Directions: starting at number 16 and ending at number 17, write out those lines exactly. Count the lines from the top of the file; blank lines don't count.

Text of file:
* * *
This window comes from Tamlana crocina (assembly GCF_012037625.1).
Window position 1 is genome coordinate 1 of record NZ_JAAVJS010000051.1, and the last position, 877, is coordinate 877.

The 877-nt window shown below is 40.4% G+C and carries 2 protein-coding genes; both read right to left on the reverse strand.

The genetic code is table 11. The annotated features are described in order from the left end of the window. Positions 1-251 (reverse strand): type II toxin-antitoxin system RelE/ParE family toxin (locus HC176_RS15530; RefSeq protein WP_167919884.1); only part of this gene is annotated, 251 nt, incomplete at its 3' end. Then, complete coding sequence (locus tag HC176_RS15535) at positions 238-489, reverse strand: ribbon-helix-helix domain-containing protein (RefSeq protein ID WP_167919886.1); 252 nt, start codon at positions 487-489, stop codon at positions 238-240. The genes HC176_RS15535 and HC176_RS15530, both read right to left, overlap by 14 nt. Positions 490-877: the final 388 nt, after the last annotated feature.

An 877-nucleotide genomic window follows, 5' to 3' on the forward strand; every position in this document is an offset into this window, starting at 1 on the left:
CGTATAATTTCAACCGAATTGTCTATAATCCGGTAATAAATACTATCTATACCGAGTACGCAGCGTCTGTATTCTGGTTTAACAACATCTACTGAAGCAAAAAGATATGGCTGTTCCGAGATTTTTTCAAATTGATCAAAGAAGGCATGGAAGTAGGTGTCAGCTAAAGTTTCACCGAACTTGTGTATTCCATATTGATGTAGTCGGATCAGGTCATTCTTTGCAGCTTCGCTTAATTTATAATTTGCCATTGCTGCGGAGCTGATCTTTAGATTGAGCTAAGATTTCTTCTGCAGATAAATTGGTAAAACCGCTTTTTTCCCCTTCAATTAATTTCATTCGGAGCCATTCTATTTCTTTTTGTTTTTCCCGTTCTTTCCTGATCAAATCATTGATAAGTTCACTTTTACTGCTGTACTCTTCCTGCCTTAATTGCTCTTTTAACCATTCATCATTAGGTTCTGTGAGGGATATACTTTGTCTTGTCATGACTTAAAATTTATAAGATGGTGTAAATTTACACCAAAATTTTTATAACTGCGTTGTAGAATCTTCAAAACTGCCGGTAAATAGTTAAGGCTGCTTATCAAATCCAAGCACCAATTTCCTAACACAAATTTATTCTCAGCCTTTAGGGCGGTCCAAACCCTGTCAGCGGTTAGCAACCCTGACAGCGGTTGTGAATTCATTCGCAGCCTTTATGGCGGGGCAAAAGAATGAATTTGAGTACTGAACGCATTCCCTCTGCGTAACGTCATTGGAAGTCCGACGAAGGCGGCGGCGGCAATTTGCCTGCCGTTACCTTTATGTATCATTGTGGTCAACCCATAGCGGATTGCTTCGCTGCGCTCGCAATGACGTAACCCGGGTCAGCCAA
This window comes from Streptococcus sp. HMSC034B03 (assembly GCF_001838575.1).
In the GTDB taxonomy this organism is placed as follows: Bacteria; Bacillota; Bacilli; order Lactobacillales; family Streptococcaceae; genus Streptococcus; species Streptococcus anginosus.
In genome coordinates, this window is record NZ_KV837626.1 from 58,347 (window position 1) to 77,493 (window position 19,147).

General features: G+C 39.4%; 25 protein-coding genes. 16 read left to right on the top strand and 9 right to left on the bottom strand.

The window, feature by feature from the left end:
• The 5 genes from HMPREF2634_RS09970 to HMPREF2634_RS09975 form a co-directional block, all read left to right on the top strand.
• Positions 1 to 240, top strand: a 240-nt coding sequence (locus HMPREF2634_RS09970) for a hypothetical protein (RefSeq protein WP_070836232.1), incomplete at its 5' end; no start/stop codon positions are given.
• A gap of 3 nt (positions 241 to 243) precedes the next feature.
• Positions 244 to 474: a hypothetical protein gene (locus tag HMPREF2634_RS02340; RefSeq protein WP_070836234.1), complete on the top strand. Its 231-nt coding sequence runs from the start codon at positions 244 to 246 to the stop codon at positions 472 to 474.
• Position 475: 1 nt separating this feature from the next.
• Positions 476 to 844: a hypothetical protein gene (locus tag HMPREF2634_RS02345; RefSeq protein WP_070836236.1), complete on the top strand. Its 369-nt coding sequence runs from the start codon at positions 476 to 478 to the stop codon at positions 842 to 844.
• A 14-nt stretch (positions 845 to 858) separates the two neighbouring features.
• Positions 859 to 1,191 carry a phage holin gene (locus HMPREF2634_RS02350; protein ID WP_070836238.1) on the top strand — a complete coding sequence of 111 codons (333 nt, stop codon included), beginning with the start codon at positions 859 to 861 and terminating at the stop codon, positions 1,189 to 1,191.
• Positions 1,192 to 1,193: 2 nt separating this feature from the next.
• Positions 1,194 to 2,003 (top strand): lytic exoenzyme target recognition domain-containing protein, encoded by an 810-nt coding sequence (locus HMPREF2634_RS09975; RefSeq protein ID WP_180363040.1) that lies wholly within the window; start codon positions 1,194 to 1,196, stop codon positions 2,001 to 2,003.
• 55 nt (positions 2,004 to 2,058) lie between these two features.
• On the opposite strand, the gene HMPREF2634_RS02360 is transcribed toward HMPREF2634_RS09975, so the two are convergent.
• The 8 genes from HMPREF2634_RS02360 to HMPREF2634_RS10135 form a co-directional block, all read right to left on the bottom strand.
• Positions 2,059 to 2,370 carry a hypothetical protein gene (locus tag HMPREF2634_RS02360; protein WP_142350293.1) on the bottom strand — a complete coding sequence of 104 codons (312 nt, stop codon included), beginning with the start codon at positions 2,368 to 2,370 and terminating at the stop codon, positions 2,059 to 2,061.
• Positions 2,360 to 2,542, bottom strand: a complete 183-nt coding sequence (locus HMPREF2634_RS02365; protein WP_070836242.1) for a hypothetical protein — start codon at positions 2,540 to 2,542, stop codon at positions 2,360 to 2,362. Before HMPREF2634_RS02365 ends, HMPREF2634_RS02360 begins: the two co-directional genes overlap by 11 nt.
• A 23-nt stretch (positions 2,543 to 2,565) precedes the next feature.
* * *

• Position 475: 1 nt separating this feature from the next.
• Positions 476 to 844: a hypothetical protein gene (locus tag HMPREF2634_RS02345; RefSeq protein WP_070836236.1), complete on the top strand. Its 369-nt coding sequence runs from the start codon at positions 476 to 478 to the stop codon at positions 842 to 844.